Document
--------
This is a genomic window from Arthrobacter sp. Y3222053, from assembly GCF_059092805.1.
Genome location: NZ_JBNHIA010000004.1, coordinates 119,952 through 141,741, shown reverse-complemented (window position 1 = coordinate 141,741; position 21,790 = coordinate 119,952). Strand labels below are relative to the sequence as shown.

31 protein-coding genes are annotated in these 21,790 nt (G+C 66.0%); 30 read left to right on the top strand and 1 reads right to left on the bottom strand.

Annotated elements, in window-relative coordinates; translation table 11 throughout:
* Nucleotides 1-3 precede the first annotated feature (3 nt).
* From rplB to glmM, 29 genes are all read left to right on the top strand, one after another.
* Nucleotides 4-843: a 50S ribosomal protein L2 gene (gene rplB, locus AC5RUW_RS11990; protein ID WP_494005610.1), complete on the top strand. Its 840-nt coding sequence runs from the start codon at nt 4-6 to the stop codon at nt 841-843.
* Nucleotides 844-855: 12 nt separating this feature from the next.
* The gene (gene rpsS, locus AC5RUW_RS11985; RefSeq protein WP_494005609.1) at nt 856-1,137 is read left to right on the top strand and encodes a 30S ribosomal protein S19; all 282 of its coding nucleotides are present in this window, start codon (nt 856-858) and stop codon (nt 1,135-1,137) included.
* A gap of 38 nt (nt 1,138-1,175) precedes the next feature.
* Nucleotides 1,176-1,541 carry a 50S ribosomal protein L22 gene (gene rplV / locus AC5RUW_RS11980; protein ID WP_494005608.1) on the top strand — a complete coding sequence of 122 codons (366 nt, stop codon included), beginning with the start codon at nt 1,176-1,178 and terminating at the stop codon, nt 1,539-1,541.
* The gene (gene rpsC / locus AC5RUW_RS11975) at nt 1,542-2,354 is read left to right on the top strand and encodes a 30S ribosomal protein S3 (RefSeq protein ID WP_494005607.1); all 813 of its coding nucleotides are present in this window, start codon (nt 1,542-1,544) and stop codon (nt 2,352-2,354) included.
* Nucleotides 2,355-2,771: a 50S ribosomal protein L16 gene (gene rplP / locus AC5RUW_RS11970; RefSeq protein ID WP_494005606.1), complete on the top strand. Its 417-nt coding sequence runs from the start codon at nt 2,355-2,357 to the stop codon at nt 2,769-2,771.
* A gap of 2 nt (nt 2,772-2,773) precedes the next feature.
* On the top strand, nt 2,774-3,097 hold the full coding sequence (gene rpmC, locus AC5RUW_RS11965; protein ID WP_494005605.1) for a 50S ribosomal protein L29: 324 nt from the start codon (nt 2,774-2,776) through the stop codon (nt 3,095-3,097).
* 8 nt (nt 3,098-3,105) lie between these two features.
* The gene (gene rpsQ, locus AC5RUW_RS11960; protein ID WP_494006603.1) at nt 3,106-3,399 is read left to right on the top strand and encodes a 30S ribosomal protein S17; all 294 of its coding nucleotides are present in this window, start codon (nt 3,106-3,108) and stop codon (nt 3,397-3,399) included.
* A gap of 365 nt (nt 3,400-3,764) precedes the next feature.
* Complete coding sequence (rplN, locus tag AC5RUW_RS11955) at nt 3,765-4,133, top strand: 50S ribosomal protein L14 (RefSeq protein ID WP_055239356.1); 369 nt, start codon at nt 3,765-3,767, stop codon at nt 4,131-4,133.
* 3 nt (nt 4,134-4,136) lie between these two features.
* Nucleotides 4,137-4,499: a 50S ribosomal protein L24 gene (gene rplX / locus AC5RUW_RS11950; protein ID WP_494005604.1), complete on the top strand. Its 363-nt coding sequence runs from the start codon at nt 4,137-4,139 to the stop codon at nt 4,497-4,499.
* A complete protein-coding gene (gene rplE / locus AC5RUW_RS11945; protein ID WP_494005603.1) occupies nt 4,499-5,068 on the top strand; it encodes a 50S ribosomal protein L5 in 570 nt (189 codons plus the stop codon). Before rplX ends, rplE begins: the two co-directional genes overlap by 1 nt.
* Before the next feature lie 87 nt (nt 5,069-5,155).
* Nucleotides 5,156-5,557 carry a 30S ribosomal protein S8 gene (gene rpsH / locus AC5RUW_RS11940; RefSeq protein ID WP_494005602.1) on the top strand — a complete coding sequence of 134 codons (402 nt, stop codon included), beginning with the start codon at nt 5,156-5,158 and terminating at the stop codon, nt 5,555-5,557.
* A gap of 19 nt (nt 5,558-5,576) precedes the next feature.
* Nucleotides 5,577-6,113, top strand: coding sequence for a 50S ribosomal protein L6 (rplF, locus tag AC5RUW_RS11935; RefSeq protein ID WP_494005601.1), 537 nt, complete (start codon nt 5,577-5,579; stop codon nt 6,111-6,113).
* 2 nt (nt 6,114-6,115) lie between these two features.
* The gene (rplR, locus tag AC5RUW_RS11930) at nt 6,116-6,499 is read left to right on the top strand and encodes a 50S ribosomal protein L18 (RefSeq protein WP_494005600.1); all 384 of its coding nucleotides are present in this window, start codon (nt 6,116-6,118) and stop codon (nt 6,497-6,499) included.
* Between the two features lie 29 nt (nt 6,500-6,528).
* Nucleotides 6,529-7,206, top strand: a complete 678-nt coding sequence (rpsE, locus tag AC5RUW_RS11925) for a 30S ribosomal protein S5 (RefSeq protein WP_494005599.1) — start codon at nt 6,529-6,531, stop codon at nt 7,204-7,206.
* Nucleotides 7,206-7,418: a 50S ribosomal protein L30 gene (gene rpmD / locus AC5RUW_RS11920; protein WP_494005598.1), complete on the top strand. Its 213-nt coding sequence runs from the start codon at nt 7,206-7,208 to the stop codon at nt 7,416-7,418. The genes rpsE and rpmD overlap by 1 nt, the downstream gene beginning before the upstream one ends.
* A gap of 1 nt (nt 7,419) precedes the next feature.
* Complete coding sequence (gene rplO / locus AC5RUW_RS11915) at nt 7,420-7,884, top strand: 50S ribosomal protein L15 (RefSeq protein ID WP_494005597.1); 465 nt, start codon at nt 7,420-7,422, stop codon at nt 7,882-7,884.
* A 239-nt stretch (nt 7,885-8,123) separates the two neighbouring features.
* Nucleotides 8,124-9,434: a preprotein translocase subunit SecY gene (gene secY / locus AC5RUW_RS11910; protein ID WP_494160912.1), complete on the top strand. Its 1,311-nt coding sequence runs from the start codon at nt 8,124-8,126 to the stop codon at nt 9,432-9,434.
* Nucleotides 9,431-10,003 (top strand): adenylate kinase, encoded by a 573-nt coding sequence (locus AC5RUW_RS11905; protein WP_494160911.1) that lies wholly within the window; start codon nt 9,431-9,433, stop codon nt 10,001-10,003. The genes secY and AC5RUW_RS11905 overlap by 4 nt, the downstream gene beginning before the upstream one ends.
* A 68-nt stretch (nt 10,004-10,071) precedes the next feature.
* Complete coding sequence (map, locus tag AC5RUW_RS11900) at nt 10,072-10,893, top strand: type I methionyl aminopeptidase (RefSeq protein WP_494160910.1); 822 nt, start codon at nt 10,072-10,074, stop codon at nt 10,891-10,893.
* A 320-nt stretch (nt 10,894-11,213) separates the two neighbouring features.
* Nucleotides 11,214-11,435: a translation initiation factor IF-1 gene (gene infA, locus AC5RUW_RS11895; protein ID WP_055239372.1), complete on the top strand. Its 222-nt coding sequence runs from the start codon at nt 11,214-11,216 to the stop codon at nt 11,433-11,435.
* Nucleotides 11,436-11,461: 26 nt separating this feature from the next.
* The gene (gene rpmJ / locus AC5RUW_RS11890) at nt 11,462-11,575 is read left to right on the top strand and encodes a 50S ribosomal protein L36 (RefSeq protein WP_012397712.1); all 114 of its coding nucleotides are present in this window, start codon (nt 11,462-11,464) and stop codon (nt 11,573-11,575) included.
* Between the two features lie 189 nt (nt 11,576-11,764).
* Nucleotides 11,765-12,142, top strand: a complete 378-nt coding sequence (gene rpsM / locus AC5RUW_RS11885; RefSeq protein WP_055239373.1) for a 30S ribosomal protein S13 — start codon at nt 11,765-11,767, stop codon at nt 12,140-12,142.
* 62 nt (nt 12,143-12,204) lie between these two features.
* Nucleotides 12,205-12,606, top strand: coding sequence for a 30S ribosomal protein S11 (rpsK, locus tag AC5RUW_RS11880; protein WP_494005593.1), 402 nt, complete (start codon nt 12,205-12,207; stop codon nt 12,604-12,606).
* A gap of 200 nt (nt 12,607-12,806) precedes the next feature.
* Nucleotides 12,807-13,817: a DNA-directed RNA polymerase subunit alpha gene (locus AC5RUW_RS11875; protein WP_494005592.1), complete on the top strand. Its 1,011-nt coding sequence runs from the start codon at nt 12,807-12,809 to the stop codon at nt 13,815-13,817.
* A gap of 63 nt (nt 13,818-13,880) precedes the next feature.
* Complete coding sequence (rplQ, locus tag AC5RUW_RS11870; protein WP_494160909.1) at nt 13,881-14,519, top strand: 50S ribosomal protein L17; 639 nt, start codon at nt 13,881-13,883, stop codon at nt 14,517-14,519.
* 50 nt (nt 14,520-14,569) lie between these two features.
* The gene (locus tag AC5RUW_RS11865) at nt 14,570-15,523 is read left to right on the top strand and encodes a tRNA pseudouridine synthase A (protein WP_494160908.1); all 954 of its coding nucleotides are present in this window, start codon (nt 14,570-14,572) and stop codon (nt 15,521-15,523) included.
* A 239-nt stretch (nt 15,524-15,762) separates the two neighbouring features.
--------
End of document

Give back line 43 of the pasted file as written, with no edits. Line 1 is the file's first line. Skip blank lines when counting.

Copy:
* Between the two features lie 189 nt (nt 11,576-11,764).